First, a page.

As I’ve grown older, some of my memories have faded with time.  Others remain just as vibrant as the day they occurred. I can’t remember my first day of high school, but on my first day of middle school I remember the “cool kids” on the bus teased me about my outfit.  I have a vivid mental picture of my brother accidentally hitting me in the face with a snow shovel when I was in second grade. As I ran into the house with blood gushing from my lip he kept saying, “I’m sorry!  Please don’t tell mom!”  However, I cannot recall a much more important event, the day my little sister was born. These lapses cause me to wonder why we hang on to more trivial memories, when others which seem much more important fade like colored paper that’s been left in the sun.  One would assume our childhood friendships would suffer a similar fate. I’m talking about the friendships made from elementary school through college that time and distance should have altered.  As we grow older, it’s these friendships that by all accounts we should have long forgotten. Yet many times these people seem to know us best, even though we may seem very different than we were twenty or thirty years ago.

I read an article by Lindsay Holmes in The Huffington Post titled “10 Things Only Your Childhood Best Friend Understands.” One of the first lines of the article states that “Research suggests that strong social connectedness with best friends when we’re young could lead to more happiness and increased well-being as adults.”  I agree, but I don’t think it’s the connections that we make when we’re young that make us happy.  I think it’s the reconnections we make with those friends when we are adults that keep us going.

Many women (myself included) hit a time in their lives when they become so absorbed with career/children/marriage that the bonds they formed with childhood or college friends start to fray.  We stop getting together for coffee, then the phone calls are fewer, and before you know it months or in some cases years have gone by and we’ve lost track of the people who used to be our touchstones for true friendship. It’s not intentional—life and the needs and wants of others always seem to absorb all of our time.  Then one day, while putting together the kids’ lunches or getting ready for work, an old song will come on the radio, bringing memories flooding back to the surface.  Memories of driving around town in your best friend’s Chevette and singing Steve Miller’s “The Joker” as it blasts from the cassette player. Reciting all of the words to The Pixies “Gigantic” while drinking pots and pots of coffee with your roommate.  Sloshing through puddles of beer with your friends while dancing to David Bowie’s “Modern Love” in a college town bar.  What happened to these wonderful souls who were the staples of your life? As the day marches on, your mind keeps drifting back to these memories; your coworkers ask why you’re smiling, and you realize that although you’re sitting at your desk at work, you’re reliving days gone by on your mental movie screen.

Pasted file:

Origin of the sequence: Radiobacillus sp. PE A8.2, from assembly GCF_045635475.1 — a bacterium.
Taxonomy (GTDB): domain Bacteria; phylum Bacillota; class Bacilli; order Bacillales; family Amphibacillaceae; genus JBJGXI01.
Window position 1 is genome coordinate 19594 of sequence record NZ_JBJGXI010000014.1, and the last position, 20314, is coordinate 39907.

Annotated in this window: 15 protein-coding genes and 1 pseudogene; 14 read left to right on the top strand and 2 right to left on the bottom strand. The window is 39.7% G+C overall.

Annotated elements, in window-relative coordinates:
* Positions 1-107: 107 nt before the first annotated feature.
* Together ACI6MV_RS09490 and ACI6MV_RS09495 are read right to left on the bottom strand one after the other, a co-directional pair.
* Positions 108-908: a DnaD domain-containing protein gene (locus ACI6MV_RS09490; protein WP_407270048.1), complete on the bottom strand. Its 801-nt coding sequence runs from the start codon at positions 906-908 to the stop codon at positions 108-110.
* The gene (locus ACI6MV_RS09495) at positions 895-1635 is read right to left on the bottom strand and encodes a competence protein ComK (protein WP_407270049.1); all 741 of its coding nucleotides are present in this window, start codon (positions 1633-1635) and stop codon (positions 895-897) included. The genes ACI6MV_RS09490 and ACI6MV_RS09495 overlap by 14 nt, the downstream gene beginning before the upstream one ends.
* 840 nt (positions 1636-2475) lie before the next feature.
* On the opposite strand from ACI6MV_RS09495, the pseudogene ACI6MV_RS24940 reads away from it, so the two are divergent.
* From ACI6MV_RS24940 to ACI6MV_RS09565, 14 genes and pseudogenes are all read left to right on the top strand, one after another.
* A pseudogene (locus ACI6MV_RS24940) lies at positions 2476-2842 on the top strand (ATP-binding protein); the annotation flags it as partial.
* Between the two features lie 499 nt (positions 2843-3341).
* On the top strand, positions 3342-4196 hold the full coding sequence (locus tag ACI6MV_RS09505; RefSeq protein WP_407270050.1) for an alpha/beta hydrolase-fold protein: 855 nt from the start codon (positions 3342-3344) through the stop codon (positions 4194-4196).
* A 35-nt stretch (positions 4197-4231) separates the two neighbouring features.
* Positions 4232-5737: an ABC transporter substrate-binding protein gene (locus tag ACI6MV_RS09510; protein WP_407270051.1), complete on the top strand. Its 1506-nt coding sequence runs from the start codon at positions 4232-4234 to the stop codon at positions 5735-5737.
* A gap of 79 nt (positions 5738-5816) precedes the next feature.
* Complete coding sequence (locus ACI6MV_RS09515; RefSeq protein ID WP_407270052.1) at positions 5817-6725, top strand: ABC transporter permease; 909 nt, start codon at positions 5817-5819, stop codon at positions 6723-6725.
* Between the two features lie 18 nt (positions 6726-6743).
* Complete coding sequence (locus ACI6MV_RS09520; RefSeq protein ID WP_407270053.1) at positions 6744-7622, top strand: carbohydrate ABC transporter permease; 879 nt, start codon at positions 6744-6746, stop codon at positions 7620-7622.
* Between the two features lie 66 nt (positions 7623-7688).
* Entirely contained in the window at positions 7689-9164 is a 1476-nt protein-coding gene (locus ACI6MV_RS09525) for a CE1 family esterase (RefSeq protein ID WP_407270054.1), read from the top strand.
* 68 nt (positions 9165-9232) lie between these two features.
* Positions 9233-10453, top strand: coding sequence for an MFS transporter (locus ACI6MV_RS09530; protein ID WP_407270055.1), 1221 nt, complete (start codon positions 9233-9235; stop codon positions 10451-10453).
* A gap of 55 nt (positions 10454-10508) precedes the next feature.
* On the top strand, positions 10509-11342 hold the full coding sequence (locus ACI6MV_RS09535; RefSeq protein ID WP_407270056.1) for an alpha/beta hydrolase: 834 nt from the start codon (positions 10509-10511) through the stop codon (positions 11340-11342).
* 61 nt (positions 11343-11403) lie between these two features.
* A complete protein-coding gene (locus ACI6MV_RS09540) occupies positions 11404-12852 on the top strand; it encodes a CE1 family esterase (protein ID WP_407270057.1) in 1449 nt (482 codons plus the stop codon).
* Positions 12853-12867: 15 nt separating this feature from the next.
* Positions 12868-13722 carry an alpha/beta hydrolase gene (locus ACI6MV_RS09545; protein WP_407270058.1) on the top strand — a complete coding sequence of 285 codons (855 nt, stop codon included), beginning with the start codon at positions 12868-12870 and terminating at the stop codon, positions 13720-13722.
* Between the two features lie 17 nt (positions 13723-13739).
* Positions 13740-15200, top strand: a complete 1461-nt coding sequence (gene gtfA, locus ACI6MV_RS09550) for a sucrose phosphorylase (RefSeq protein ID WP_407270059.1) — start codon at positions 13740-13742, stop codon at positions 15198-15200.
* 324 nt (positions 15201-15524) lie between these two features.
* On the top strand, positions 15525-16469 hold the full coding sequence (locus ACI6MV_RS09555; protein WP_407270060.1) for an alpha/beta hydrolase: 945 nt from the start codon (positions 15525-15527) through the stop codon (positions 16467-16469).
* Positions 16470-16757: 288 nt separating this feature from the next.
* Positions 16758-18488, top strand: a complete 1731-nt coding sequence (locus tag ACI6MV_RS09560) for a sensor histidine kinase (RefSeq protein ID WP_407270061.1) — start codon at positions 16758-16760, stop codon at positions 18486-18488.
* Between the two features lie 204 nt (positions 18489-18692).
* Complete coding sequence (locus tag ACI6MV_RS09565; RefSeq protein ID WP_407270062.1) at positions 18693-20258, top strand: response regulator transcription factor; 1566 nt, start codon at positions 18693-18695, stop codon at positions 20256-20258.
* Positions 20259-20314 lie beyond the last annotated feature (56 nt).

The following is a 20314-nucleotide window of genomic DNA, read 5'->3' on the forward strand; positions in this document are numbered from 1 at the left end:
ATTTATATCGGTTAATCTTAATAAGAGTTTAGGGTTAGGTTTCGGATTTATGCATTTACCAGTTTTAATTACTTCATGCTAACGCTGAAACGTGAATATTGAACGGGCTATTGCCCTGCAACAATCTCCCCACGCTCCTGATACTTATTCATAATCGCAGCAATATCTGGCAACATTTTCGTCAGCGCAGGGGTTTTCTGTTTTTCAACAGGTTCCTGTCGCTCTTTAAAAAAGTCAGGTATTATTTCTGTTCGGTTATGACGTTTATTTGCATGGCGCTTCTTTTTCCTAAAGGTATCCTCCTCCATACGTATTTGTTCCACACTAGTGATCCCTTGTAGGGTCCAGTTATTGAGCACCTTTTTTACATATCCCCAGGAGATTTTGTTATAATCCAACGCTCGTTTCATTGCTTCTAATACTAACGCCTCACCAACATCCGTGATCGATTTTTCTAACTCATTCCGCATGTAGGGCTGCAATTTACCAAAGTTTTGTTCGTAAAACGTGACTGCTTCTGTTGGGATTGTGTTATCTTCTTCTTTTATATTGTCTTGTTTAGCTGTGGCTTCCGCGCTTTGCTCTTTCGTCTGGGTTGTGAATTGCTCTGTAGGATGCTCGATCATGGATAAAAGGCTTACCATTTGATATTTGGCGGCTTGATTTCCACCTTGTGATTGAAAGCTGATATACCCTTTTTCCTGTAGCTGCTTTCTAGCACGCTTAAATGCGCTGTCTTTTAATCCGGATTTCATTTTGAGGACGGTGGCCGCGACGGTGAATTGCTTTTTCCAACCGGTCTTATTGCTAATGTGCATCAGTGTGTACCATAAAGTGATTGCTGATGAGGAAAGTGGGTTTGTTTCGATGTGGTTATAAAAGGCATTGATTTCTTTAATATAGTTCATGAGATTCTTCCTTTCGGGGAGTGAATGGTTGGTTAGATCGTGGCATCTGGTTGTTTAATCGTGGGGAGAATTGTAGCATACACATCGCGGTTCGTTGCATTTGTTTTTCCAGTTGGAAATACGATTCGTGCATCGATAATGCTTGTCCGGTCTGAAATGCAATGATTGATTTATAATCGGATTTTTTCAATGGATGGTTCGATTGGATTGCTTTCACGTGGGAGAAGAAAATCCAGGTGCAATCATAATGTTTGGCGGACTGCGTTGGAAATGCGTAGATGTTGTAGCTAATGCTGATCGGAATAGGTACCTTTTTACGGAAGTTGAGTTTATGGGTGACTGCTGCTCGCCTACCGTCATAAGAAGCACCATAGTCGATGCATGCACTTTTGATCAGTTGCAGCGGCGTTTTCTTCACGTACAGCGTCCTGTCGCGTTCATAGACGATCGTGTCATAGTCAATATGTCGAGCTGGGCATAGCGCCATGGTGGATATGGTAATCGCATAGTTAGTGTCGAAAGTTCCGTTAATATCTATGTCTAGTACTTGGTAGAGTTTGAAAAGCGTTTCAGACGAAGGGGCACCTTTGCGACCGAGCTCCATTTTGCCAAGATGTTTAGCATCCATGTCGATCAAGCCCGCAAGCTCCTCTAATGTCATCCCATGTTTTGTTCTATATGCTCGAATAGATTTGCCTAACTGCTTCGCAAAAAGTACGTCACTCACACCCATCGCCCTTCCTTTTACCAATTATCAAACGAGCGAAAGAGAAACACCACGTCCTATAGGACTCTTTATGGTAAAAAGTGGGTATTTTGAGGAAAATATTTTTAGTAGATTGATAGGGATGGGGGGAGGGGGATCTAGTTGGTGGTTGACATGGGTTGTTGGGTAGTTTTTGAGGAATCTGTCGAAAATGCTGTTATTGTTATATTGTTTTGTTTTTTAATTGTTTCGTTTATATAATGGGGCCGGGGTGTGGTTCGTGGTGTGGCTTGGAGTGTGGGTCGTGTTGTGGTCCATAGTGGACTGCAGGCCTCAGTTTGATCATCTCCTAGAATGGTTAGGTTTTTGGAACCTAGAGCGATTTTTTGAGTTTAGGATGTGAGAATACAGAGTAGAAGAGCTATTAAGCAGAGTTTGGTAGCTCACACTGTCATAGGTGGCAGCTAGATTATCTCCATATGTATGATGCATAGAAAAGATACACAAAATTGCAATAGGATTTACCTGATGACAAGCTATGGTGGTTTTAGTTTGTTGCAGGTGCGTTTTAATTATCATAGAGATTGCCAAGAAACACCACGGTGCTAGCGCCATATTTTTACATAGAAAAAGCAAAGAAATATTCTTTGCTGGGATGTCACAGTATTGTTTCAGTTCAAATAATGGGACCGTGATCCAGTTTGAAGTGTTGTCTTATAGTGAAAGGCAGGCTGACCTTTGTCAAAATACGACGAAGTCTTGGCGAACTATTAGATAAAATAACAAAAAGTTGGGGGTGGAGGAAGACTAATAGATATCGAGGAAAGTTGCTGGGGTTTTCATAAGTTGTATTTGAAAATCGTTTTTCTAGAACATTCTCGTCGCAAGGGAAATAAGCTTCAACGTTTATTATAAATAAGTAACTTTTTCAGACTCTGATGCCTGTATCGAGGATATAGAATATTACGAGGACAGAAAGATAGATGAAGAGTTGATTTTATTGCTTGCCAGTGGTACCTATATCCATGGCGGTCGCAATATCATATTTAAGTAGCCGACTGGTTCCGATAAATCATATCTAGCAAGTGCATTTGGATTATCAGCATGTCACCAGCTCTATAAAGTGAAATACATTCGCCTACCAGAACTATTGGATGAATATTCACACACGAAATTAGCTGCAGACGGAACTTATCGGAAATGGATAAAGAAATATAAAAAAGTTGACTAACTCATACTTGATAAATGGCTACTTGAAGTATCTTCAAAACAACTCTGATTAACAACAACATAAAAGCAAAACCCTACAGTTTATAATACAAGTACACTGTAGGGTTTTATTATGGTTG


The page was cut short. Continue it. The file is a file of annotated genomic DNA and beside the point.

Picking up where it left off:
At this point, you have a decision to make.  You need to decide if you’re satisfied with just reminiscing about “the good old days,” or if you want to make the effort to contact your old pals through social media searches or the old-fashioned telephone.  When I was faced with this choice, I decided to do the later, and I’m forever thankful.  Over the past ten years, I’ve reconnected with my closest friends from both high school and college.  I even got together with my college roommate whom I hadn’t seen in 25 years!  The amazing thing I’ve learned from these reunions is that although we are older and wiser, the original connections that caused us to become friends in the first place still remain today.  With these people by our sides we overcame our teenage insecurities.  Together we struggled through homesickness when we first went away to college.  Armed with a box of tissues (and a pint or two of ice cream) we helped each other pick up the pieces after painful break ups.  Childhood friends know us in ways others do not.  They have seen us at our worst and most vulnerable, and stood by us.  Sharing these formative experiences creates a different type of bond.

Our childhood pals often understand our family dynamic and our emotional weaknesses better than many others we see on a daily basis in our adult lives.  Now that our lives have come full circle, what better people to have in our corner while we face raising teenagers and caring for our aging parents.   Our old high school dramas have been replaced with career pressures and the daily offenses of the adult world. But on my worst days as a grown up, no one can make me laugh as long and as hard as my friends from my youth!  Those laughs are by far the best part of reconnecting with my oldest and dearest friends. So if you’ve heard an old song on the radio that’s made you remember those friends from long ago, take the next step and look them up.  I promise you won’t regret it!